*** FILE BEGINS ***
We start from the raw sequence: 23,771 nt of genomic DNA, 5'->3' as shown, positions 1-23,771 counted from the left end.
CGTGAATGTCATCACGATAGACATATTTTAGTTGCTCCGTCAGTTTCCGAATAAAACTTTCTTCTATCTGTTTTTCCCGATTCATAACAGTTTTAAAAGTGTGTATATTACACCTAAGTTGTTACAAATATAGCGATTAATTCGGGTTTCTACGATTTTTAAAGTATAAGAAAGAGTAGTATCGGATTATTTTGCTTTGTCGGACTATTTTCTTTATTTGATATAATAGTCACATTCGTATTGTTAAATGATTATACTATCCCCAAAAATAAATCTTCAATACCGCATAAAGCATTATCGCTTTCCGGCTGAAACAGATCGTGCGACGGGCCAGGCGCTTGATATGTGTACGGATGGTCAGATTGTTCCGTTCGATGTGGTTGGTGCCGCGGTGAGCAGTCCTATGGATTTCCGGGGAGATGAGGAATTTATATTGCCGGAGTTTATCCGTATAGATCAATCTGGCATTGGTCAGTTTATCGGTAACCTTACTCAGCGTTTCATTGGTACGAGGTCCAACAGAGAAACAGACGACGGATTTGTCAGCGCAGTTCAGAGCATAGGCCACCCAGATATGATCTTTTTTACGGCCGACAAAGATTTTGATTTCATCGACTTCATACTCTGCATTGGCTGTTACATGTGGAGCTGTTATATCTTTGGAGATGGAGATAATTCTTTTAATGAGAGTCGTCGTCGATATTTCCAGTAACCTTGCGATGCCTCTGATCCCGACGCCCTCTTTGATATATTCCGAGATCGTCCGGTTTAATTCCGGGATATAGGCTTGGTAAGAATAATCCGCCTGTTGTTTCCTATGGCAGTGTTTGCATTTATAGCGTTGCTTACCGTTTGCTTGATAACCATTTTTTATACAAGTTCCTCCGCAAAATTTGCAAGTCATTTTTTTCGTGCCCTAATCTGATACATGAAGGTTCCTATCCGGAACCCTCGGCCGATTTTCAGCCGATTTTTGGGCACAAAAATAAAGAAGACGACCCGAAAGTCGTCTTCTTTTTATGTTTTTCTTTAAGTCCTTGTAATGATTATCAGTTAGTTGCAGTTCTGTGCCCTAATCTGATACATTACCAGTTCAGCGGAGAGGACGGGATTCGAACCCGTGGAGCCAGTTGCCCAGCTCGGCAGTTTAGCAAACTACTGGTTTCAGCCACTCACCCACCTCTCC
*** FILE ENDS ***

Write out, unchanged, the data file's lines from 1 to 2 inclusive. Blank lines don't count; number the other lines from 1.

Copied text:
We start from the raw sequence: 23,771 nt of genomic DNA, 5'->3' as shown, positions 1-23,771 counted from the left end.
CGTGAATGTCATCACGATAGACATATTTTAGTTGCTCCGTCAGTTTCCGAATAAAACTTTCTTCTATCTGTTTTTCCCGATTCATAACAGTTTTAAAAGTGTGTATATTACACCTAAGTTGTTACAAATATAGCGATTAATTCGGGTTTCTACGATTTTTAAAGTATAAGAAAGAGTAGTATCGGATTATTTTGCTTTGTCGGACTATTTTCTTTATTTGATATAATAGTCACATTCGTATTGTTAAATGATTATACTATCCCCAAAAATAAATCTTCAATACCGCATAAAGCATTATCGCTTTCCGGCTGAAACAGATCGTGCGACGGGCCAGGCGCTTGATATGTGTACGGATGGTCAGATTGTTCCGTTCGATGTGGTTGGTGCCGCGGTGAGCAGTCCTATGGATTTCCGGGGAGATGAGGAATTTATATTGCCGGAGTTTATCCGTATAGATCAATCTGGCATTGGTCAGTTTATCGGTAACCTTACTCAGCGTTTCATTGGTACGAGGTCCAACAGAGAAACAGACGACGGATTTGTCAGCGCAGTTCAGAGCATAGGCCACCCAGATATGATCTTTTTTACGGCCGACAAAGATTTTGATTTCATCGACTTCATACTCTGCATTGGCTGTTACATGTGGAGCTGTTATATCTTTGGAGATGGAGATAATTCTTTTAATGAGAGTCGTCGTCGATATTTCCAGTAACCTTGCGATGCCTCTGATCCCGACGCCCTCTTTGATATATTCCGAGATCGTCCGGTTTAATTCCGGGATATAGGCTTGGTAAGAATAATCCGCCTGTTGTTTCCTATGGCAGTGTTTGCATTTATAGCGTTGCTTACCGTTTGCTTGATAACCATTTTTTATACAAGTTCCTCCGCAAAATTTGCAAGTCATTTTTTTCGTGCCCTAATCTGATACATGAAGGTTCCTATCCGGAACCCTCGGCCGATTTTCAGCCGATTTTTGGGCACAAAAATAAAGAAGACGACCCGAAAGTCGTCTTCTTTTTATGTTTTTCTTTAAGTCCTTGTAATGATTATCAGTTAGTTGCAGTTCTGTGCCCTAATCTGATACATTACCAGTTCAGCGGAGAGGACGGGATTCGAACCCGTGGAGCCAGTTGCCCAGCTCGGCAGTTTAGCAAACTACTGGTTTCAGCCACTCACCCACCTCTCC